4. Act 134 makes substantial changes to the permitting processes for mining and prospecting projects, including the preapplication notification process, and the rules will need to be modified to incorporate those changes.
5. Act 134 creates regulatory processes and minimum standards related to bulk sampling projects including plan and bond submittals, approvals, licensing, inspections, enforcement and bond release requirements. There currently are no rules related to the regulation of bulk sampling. Proposed rules would be developed to implement the bulk sampling regulatory framework created in Act 134.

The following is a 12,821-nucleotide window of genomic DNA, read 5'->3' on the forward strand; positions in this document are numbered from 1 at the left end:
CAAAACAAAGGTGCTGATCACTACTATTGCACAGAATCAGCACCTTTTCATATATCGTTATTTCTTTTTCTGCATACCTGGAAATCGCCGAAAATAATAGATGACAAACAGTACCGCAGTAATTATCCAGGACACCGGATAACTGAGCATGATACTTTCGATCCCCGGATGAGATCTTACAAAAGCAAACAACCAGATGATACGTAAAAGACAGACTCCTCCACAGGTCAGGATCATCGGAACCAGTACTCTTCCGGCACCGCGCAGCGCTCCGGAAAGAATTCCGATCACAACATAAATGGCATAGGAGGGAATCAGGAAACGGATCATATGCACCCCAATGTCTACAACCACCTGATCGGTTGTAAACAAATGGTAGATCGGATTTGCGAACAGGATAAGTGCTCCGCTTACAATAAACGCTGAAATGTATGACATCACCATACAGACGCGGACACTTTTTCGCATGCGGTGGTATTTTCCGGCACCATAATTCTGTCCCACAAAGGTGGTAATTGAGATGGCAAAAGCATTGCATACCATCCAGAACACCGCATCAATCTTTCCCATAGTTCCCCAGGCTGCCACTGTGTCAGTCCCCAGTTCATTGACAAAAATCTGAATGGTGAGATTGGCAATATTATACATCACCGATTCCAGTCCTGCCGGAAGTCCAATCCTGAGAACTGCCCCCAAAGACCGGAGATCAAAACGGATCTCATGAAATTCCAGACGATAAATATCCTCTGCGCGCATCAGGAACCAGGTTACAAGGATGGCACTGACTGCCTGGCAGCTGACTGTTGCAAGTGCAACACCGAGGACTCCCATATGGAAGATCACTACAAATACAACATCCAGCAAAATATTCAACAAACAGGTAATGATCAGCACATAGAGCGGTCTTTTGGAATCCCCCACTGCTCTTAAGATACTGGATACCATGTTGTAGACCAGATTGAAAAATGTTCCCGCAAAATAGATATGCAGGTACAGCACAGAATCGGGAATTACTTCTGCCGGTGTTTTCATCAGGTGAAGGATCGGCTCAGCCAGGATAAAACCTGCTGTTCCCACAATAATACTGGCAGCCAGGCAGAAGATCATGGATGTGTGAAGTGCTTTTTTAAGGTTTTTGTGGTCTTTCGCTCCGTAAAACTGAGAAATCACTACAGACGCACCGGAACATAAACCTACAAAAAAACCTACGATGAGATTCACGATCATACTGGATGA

6. Act 134 includes provisions that either directly or indirectly repealed specific rule requirements including those related to regulation of mining activities near wetlands, and the irrevocable trust fund. The rules will need to be revised to reflect those changes.
7. Act 134 effectively exempts mining waste facilities from paying waste facility license and plan review fees. Such fees are currently specified in NR 182 and those provisions will need to be changed.
In addition to changes necessary due to enactment of Act 134, the existing rules are also inconsistent with the statutes as amended by other statutory changes enacted since the inception if the rules in 1982. Some of these areas of inconsistency include: